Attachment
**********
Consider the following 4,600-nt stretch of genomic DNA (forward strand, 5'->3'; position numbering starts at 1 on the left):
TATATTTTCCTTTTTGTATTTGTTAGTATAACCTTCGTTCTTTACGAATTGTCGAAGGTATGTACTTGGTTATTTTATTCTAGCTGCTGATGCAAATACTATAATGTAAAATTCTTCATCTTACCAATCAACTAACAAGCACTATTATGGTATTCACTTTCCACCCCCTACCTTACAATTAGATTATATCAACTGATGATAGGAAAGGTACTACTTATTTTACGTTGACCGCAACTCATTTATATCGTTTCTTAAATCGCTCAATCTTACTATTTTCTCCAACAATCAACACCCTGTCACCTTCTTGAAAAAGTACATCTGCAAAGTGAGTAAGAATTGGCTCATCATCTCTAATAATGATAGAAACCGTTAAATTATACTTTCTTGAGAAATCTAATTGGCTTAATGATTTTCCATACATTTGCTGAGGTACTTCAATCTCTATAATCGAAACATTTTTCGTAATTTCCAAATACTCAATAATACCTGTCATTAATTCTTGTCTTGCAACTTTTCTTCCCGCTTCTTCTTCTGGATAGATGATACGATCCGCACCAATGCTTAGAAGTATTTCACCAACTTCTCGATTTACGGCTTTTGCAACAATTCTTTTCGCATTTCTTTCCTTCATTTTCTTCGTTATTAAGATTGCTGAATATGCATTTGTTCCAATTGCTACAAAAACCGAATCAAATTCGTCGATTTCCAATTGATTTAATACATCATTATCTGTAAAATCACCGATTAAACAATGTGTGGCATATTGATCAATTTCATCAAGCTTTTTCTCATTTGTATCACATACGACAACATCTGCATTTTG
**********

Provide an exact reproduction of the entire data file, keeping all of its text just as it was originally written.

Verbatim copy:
Consider the following 4,600-nt stretch of genomic DNA (forward strand, 5'->3'; position numbering starts at 1 on the left):
TATATTTTCCTTTTTGTATTTGTTAGTATAACCTTCGTTCTTTACGAATTGTCGAAGGTATGTACTTGGTTATTTTATTCTAGCTGCTGATGCAAATACTATAATGTAAAATTCTTCATCTTACCAATCAACTAACAAGCACTATTATGGTATTCACTTTCCACCCCCTACCTTACAATTAGATTATATCAACTGATGATAGGAAAGGTACTACTTATTTTACGTTGACCGCAACTCATTTATATCGTTTCTTAAATCGCTCAATCTTACTATTTTCTCCAACAATCAACACCCTGTCACCTTCTTGAAAAAGTACATCTGCAAAGTGAGTAAGAATTGGCTCATCATCTCTAATAATGATAGAAACCGTTAAATTATACTTTCTTGAGAAATCTAATTGGCTTAATGATTTTCCATACATTTGCTGAGGTACTTCAATCTCTATAATCGAAACATTTTTCGTAATTTCCAAATACTCAATAATACCTGTCATTAATTCTTGTCTTGCAACTTTTCTTCCCGCTTCTTCTTCTGGATAGATGATACGATCCGCACCAATGCTTAGAAGTATTTCACCAACTTCTCGATTTACGGCTTTTGCAACAATTCTTTTCGCATTTCTTTCCTTCATTTTCTTCGTTATTAAGATTGCTGAATATGCATTTGTTCCAATTGCTACAAAAACCGAATCAAATTCGTCGATTTCCAATTGATTTAATACATCATTATCTGTAAAATCACCGATTAAACAATGTGTGGCATATTGATCAATTTCATCAAGCTTTTTCTCATTTGTATCACATACGACAACATCTGCATTTTG